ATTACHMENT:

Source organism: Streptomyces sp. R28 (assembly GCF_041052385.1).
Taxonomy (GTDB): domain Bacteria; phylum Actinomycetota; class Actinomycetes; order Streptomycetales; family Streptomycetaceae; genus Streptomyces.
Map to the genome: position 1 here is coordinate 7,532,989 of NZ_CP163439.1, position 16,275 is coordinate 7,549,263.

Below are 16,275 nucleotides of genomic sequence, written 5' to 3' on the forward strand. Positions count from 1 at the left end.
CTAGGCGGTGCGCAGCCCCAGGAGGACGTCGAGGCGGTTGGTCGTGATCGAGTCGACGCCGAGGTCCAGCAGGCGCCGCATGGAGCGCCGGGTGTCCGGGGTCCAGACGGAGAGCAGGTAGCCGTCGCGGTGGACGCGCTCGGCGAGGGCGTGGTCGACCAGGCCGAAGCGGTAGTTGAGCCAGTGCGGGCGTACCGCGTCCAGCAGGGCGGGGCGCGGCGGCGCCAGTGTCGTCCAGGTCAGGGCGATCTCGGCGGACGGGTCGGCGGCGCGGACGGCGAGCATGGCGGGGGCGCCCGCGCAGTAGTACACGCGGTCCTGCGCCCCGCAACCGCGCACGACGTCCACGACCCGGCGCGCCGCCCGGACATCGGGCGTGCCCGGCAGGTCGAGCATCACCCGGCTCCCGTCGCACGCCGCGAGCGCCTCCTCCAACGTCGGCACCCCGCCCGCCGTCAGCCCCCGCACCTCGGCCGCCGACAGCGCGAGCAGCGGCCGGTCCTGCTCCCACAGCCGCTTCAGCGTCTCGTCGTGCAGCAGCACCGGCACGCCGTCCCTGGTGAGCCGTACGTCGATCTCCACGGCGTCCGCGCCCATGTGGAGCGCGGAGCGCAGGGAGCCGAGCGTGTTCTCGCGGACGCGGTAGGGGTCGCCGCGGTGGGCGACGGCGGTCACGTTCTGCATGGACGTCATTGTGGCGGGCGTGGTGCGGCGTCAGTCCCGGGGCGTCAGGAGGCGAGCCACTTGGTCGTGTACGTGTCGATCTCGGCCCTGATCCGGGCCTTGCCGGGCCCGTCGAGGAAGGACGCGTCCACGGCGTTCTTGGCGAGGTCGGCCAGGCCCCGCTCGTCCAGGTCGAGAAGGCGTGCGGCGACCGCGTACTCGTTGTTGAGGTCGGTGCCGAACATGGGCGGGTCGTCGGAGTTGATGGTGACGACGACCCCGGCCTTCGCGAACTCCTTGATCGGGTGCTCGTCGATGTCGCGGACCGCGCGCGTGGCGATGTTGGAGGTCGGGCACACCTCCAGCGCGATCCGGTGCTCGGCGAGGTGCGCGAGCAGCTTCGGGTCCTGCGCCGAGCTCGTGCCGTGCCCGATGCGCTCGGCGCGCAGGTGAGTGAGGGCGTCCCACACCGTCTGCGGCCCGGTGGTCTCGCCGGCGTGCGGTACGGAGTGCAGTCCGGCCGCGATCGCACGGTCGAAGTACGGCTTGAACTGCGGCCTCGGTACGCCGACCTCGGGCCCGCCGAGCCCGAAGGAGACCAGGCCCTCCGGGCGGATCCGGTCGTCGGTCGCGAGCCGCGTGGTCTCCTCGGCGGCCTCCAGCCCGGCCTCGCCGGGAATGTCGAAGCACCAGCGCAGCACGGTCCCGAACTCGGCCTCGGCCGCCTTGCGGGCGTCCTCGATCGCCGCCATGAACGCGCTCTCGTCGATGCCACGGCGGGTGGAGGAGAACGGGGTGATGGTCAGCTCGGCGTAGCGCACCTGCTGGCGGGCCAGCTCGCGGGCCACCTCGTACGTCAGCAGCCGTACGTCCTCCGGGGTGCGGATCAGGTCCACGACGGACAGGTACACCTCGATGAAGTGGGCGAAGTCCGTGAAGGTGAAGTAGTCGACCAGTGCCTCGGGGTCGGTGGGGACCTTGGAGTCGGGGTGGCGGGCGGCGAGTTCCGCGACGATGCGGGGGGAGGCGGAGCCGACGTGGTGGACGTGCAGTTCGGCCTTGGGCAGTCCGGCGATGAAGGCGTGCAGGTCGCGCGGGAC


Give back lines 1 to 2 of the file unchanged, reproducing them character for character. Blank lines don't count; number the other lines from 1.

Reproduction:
Source organism: Streptomyces sp. R28 (assembly GCF_041052385.1).
Taxonomy (GTDB): domain Bacteria; phylum Actinomycetota; class Actinomycetes; order Streptomycetales; family Streptomycetaceae; genus Streptomyces.